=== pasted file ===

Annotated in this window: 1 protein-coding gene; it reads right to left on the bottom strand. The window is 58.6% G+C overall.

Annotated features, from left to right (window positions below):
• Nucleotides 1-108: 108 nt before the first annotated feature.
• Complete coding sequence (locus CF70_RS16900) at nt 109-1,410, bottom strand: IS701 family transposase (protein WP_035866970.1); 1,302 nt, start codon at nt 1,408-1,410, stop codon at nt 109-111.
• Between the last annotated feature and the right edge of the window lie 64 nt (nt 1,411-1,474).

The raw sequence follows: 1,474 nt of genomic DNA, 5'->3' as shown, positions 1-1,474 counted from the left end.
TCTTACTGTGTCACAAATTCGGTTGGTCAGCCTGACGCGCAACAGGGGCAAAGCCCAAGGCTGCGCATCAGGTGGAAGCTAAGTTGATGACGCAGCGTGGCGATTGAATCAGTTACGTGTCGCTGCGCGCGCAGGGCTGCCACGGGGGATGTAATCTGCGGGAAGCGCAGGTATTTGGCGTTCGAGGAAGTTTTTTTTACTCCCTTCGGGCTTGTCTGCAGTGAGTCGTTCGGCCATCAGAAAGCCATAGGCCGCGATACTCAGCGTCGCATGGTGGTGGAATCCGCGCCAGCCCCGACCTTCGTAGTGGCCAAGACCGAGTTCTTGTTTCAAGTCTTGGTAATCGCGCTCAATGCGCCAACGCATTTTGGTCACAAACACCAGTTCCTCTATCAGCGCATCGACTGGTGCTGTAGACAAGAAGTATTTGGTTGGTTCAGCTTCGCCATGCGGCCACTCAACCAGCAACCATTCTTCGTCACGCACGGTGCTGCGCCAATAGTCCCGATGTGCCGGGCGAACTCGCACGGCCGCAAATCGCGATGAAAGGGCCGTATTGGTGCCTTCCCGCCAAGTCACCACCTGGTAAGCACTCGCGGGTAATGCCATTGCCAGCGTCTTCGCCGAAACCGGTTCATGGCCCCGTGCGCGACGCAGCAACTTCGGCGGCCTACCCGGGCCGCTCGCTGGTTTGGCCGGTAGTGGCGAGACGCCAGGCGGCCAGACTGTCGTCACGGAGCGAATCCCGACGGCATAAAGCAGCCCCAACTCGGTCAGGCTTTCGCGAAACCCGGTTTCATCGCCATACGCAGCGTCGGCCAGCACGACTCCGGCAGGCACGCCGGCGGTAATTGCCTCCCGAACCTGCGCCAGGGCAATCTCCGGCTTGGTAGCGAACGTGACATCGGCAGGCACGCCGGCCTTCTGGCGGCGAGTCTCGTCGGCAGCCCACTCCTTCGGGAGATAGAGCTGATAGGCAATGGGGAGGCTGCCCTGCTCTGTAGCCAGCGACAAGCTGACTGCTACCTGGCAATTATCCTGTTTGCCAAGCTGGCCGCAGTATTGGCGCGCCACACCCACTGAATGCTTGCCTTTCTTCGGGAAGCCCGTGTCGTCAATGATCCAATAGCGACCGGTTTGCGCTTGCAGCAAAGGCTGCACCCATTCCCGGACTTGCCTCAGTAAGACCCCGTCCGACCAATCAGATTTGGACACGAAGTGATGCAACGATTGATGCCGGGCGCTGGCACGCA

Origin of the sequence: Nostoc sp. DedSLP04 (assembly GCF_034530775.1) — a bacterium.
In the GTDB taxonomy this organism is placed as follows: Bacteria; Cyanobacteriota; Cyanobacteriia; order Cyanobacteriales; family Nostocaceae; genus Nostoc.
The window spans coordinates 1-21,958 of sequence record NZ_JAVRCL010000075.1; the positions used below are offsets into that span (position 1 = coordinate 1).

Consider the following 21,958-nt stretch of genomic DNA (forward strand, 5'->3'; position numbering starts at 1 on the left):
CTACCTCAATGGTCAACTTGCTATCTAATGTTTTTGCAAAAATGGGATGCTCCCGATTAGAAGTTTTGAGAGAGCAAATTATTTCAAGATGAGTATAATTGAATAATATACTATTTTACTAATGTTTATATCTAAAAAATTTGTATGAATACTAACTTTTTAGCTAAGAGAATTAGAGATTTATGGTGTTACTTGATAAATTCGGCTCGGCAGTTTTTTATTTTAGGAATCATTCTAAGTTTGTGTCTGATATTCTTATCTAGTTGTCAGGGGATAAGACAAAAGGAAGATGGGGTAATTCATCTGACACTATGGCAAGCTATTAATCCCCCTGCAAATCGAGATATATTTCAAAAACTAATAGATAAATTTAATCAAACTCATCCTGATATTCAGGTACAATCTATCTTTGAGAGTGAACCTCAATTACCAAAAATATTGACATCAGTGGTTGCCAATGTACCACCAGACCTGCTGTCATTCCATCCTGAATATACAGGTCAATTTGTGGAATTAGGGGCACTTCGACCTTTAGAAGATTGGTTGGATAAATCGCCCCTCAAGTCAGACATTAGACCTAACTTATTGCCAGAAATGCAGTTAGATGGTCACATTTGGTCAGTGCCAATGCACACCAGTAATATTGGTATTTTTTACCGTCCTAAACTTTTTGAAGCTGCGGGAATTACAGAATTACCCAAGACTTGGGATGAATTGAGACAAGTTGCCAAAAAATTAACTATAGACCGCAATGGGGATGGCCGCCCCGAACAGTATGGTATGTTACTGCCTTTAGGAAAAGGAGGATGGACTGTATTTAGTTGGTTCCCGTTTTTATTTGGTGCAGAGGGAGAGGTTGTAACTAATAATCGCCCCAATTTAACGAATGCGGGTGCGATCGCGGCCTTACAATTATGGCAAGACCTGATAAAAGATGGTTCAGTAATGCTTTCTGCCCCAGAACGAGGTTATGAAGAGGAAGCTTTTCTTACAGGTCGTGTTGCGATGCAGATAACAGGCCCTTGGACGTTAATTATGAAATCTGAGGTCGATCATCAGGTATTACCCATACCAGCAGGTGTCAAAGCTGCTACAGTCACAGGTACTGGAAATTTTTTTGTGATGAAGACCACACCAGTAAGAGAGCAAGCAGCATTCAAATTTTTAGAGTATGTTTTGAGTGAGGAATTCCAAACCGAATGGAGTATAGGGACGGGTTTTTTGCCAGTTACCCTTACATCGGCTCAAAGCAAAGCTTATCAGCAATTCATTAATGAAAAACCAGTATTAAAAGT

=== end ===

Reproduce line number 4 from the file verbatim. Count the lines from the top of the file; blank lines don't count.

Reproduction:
• Complete coding sequence (locus CF70_RS16900) at nt 109-1,410, bottom strand: IS701 family transposase (protein WP_035866970.1); 1,302 nt, start codon at nt 1,408-1,410, stop codon at nt 109-111.